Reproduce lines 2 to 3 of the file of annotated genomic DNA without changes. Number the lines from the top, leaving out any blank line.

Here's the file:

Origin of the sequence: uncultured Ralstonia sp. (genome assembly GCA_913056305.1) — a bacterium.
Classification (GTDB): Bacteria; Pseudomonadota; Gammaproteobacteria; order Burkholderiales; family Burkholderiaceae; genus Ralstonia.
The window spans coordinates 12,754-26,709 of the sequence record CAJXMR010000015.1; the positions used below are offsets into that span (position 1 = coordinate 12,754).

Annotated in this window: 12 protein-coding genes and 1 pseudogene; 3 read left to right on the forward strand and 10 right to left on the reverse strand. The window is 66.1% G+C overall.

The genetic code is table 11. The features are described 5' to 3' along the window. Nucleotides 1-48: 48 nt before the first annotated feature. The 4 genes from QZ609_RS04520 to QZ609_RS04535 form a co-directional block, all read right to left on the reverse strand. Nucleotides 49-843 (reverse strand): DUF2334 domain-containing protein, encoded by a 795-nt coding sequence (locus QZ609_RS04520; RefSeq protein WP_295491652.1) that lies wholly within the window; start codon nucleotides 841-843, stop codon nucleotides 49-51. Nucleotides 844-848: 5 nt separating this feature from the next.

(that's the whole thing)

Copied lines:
Classification (GTDB): Bacteria; Pseudomonadota; Gammaproteobacteria; order Burkholderiales; family Burkholderiaceae; genus Ralstonia.
The window spans coordinates 12,754-26,709 of the sequence record CAJXMR010000015.1; the positions used below are offsets into that span (position 1 = coordinate 12,754).